There are many aspects to financial planning. Every individual has different goals and objectives. One universal goal is to “pay as little tax as possible under the law.” The key phrase is “as possible under the law.” A recent webinar I attended described the tax return due in April as a scorecard for how well you’ve managed your taxes. Year-round tax planning can proactively tilt that April scorecard in your favor.
Tax planning starts with a review of past tax returns with an eye toward looking for missed opportunities. During the fourth quarter of the year, make sure you are taking advantage of all the opportunities available. In addition to annual tax planning, one concept to consider is looking at lifetime tax implications and trying to achieve lifetime tax smoothing. The goal shifts from the lowest current taxes to the lowest lifetime tax bill.
Achieving lifetime tax smoothing is compounded by the constant changing of the tax code. There are some tax fundamentals everyone should understand. Basics are income and deductions. Theoretically, the more income you have, the more you should pay in taxes. The reality is that different kinds of income are taxed at different rates. “Ordinary” income is currently taxed at a lower rate than capital gains. Capital gains (or losses) are triggered on the sale or disposition of assets. Deductions and credits are used to offset income or reward certain economic behaviors.
The term “tax bracket” or “marginal tax rate” refers to the highest tax bracket your last dollar of taxable income falls into. The more important measure is your “effective tax rate.” Your effective tax rate is the average rate of tax you pay on all income. It is always lower than your marginal tax rate. You may be in a 22% tax bracket, meaning you will pay 22% in taxes on the next $1 of income. However, there are quirks in the tax code, sometimes referred to as “tax humps” or “tax torpedoes” that can escalate your marginal tax rate beyond the standard tax brackets. Adding income can trigger part of your Social Security Income to become taxable. This stops when 85% of your Social Security Income is included in your taxable income.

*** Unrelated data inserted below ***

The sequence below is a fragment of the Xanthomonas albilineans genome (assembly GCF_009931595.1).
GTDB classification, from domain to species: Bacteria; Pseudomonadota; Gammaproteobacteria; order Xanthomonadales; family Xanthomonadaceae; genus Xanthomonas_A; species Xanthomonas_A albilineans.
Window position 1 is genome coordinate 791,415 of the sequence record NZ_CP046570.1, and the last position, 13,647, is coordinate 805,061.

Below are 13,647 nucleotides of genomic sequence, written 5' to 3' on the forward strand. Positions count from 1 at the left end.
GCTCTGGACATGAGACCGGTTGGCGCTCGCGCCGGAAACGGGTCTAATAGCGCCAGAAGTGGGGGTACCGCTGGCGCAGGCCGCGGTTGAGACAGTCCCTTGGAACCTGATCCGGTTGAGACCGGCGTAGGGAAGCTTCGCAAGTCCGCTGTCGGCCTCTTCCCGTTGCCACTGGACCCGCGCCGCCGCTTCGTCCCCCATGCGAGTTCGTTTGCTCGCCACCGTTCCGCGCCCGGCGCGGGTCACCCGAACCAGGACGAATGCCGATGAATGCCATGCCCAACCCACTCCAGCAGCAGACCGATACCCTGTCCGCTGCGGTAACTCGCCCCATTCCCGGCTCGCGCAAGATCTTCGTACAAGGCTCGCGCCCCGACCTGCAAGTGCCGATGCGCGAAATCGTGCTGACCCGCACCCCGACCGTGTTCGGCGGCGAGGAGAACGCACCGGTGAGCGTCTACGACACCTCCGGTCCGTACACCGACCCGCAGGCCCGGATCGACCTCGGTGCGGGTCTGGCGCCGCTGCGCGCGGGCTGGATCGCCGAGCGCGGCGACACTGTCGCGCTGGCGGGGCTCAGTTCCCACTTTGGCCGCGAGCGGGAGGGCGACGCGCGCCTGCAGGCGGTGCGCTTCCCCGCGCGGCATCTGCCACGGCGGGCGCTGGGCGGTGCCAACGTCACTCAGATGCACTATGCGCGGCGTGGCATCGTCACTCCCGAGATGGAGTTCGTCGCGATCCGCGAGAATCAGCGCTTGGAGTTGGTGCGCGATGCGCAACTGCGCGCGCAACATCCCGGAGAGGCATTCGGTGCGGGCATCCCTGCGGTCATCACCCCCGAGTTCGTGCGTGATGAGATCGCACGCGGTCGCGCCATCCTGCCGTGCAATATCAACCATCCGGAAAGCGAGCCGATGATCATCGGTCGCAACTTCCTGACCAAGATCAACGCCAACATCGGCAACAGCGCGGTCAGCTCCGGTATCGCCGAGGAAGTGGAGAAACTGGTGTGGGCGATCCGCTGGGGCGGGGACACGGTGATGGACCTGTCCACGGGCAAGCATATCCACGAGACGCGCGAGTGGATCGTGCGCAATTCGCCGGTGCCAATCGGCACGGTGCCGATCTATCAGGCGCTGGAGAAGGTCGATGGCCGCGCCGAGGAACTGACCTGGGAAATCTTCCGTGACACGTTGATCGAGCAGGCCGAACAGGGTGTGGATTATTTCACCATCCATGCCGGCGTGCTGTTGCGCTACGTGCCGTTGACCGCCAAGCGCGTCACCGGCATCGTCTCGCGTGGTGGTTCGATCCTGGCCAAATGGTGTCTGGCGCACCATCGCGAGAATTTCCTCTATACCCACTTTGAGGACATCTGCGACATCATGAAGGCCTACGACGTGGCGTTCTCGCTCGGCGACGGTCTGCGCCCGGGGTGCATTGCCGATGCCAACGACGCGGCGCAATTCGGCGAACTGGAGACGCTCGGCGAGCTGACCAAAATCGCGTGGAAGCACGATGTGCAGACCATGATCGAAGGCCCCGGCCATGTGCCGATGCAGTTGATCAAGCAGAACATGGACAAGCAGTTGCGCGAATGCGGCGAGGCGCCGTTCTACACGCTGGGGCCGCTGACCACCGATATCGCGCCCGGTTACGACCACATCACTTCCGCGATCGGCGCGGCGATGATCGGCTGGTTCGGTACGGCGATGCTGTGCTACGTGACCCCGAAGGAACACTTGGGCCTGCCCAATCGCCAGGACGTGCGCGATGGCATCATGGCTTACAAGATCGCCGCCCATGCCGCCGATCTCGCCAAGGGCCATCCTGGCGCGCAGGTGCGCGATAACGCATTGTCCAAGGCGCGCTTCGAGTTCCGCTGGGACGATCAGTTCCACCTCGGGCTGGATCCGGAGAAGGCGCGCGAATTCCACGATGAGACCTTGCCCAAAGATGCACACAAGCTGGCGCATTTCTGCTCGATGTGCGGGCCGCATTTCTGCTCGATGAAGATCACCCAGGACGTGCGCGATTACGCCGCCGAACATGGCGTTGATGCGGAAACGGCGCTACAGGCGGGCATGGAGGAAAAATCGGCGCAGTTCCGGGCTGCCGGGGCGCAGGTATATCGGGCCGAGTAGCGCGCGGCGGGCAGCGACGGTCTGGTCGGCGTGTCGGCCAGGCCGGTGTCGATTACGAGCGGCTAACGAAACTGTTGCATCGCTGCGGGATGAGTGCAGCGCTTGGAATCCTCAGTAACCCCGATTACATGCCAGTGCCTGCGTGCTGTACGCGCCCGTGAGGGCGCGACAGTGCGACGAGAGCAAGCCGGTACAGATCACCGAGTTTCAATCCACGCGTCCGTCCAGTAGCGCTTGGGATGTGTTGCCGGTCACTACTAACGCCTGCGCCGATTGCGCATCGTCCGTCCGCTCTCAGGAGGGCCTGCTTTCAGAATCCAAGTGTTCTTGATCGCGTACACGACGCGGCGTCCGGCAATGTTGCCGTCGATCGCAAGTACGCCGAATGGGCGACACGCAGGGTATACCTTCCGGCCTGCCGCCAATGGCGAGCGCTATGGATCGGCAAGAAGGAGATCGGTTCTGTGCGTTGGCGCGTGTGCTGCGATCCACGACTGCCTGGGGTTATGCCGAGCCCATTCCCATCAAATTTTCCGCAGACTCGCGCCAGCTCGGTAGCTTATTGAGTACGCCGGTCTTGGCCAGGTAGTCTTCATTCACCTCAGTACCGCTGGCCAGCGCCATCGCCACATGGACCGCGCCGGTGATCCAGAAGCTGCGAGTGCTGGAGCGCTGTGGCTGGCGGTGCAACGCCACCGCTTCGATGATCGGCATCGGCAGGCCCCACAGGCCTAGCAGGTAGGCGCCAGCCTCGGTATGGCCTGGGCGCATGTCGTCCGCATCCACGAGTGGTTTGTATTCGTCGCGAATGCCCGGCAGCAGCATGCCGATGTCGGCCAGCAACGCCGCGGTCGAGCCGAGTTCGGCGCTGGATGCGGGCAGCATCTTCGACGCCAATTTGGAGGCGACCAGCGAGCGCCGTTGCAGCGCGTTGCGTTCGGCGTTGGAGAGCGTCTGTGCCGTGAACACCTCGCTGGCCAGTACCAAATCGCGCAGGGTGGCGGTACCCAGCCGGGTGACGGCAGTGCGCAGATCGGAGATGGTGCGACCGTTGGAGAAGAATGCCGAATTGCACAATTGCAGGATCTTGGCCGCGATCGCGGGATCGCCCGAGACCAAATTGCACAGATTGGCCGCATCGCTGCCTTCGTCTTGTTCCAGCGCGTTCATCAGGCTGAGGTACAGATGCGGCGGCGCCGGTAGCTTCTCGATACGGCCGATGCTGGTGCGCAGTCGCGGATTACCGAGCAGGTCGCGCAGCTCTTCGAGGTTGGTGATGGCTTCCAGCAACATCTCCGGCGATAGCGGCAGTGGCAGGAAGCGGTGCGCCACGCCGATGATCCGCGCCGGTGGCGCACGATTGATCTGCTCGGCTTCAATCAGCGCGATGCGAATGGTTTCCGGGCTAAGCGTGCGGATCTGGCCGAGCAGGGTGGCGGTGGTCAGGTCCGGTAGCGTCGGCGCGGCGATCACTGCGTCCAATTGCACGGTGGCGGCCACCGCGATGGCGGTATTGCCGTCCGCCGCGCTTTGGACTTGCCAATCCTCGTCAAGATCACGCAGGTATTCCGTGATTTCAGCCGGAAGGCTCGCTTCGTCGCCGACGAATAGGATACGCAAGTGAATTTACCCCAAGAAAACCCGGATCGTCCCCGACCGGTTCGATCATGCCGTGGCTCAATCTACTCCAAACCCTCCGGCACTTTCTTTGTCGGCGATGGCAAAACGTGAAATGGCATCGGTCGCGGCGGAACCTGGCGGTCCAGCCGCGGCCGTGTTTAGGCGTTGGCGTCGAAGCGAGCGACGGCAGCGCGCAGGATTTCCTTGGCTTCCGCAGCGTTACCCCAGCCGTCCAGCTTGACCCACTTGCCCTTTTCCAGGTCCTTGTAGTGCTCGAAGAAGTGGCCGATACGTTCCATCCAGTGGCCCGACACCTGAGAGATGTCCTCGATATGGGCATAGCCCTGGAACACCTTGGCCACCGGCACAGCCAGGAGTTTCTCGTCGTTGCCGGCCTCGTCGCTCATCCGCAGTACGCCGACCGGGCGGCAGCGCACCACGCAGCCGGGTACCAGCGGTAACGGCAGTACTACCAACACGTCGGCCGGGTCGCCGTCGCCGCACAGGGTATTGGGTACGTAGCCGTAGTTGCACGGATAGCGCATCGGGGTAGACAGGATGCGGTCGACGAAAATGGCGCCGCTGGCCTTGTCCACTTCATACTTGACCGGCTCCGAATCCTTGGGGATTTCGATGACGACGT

The other complication with the tax code is that some provisions are temporary and scheduled to expire. These are often included in legislation to mitigate the revenue cost associated with the legislation. These provisions somehow have a way of becoming permanent. One recent example is making a qualified charitable deduction, or QCD, from a retirement account. This provision was introduced in 2006 with a Dec. 31, 2007, expiration. It was extended several times before becoming “permanent” in 2015. However, remember the tax code is permanent “until Congress changes its mind.”
So how can you engage in long-term tax planning with all these moving targets? It’s not easy. A good example is deciding to contribute to a ROTH or regular IRA. Early in your career, your income is generally lower than it will be later in your career. Lifetime benefits of tax-free growth will generally outweigh the benefits of a current tax deduction. Do you have access to a deferred compensation plan or health savings account? Would it be better to sell stocks this year or next?
As with most aspects of financial planning, there is no one-size-fits-all. Any tax planning is better than none. Ideally, you can find a professional who can facilitate shifting from a one- or two-year tax time horizon to looking at tax minimization over a lifetime. Also remember that some things that make mathematical sense just go against our instincts.
Ben Franklin said, “But in this world, nothing is certain except death and taxes.” Just because death and taxes are certain doesn’t mean we don’t want to live longer and pay lower taxes.•
Hahn is a certified financial planner and owner of WWA Planning and Investments in Columbus. She can be reached at 812-379-1120 or email@example.com.